Collecting Child Support from Deadbeats. Laches, Homestead & Other Tidbits
At one point in time I read that there are hundreds of millions of dollars in outstanding support obligations floating out there. Collecting child support from deadbeats is sometimes difficult to do. I recently collected almost $200,000 in past arrearages from a deadbeat’s personal injury settlement. There is good case law supporting the entry of a lien on personal injury proceeds. However, it is not an automatic occurrence. The support recipient must file a motion and get it heard quickly in order to have a valid lien. When I file a motion, I indicate I have sent a copy to the deadbeat, the defendant who is being targeted in the personal injury claim, the defendant’s attorney and their insurance company. Most insurance companies won't risk issuing a check even if the motion is unheard at the time of a settlement. Get the motion heard quickly as having an order enforces your rights even more. Obviously, having a child support arrearage final judgment helps. In the case I mentioned above, I even did a writ of garnishment against the insurance company the day after the deadbeat tendered the settlement release! This all but ensured the entire proceeds were locked up until we got in front of the local Palm Beach County judge.
Is laches a real defense to child-support collection? I say no. There is a plethora of good case law indicating it is almost impossible to successfully argue and prove entitlement to laches. Although I have seen many lawyers try to raise laches in defense of a child support obligation, invariably they are unable to prove the elements of this defense sufficiently to entitle their client to walk away from the support obligation.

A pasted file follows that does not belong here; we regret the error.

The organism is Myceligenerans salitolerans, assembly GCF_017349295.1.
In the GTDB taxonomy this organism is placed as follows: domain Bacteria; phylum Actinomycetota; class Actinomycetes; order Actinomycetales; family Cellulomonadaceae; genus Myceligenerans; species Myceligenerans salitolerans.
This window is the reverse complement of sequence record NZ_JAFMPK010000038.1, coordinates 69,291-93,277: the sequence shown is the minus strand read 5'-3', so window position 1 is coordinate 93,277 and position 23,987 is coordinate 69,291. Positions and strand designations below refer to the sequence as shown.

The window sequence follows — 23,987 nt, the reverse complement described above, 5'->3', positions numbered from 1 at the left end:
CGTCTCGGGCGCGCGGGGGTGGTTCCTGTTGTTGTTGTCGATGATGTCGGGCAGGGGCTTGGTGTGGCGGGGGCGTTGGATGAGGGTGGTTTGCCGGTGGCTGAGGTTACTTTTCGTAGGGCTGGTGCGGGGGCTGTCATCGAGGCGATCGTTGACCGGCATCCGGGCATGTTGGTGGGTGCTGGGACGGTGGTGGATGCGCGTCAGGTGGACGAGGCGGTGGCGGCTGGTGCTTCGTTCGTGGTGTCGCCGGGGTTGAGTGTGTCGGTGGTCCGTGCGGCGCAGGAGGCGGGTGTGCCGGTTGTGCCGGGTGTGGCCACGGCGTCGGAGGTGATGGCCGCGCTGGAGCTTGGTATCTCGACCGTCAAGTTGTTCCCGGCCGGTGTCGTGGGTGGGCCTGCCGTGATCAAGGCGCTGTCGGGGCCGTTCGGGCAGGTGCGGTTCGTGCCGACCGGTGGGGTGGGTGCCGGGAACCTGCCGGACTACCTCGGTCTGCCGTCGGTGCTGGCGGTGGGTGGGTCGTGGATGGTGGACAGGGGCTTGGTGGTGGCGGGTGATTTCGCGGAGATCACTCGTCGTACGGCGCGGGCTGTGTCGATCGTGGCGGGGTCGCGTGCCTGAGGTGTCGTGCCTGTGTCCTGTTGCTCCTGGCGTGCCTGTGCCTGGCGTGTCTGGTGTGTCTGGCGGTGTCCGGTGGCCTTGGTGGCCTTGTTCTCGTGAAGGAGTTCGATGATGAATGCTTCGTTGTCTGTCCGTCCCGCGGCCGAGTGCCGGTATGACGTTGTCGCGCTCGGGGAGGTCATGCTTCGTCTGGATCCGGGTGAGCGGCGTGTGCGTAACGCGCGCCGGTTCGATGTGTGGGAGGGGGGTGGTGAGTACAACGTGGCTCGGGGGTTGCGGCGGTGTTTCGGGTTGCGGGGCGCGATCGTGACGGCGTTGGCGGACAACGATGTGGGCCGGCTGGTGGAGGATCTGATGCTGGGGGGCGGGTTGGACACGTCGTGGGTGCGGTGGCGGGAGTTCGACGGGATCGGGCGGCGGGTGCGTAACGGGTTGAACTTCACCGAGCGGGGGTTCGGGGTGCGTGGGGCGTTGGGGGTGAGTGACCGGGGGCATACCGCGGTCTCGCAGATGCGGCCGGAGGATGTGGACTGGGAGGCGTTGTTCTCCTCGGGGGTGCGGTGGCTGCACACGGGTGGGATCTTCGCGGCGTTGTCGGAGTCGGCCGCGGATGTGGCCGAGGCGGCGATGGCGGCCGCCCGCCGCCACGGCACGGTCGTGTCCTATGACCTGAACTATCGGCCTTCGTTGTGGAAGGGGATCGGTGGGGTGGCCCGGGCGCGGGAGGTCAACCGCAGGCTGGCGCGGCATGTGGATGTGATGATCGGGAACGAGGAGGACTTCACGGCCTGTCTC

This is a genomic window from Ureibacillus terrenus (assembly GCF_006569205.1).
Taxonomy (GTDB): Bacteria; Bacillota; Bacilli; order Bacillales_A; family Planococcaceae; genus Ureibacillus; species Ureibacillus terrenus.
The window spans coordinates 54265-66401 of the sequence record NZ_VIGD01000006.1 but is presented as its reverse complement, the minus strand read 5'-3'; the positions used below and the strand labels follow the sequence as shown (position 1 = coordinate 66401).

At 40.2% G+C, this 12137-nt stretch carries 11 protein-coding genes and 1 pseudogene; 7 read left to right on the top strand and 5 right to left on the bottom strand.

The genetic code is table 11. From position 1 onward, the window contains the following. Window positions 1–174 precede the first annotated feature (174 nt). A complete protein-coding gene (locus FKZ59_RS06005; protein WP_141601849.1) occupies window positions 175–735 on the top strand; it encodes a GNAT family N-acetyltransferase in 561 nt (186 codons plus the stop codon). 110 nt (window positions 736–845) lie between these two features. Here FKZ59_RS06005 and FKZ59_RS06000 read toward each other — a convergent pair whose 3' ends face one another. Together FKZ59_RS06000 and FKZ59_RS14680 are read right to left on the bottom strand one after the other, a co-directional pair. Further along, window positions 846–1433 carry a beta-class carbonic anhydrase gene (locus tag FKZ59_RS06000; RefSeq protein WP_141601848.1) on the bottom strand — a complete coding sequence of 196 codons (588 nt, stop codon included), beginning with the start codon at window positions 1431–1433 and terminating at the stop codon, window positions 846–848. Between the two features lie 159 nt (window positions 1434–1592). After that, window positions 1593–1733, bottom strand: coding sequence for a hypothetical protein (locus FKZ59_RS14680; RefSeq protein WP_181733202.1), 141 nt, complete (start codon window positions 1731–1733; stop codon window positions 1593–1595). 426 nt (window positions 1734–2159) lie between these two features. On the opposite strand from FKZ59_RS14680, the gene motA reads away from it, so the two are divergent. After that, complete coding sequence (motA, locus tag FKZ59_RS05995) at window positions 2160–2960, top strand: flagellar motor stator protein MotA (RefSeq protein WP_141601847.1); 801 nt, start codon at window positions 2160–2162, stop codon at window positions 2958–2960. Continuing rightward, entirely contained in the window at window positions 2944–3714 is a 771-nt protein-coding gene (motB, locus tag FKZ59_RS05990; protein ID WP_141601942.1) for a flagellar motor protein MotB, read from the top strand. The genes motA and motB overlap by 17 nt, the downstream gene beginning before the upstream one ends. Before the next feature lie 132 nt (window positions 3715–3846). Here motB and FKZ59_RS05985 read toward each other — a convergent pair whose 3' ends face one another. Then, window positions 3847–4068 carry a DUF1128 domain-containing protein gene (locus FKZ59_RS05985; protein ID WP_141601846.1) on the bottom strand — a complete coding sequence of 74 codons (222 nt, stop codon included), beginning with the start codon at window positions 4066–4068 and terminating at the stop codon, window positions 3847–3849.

Florida's homestead protection prevents creditors from collecting debts against a person's home. However, there are several appellate court decisions that approve the collection of child support debt against a Homestead. In the same case I'm talking about above, I also have an order allowing me to foreclose the more than $400,000 in support arrearages against the deadbeat’s home.
Want some case law supporting these premises? Send me an e-mail to JFields@LaBovick.com, and I will send you back a packet of the orders I have obtained on all of these issues. I am always available as a consulting attorney or referring attorney to do this for you.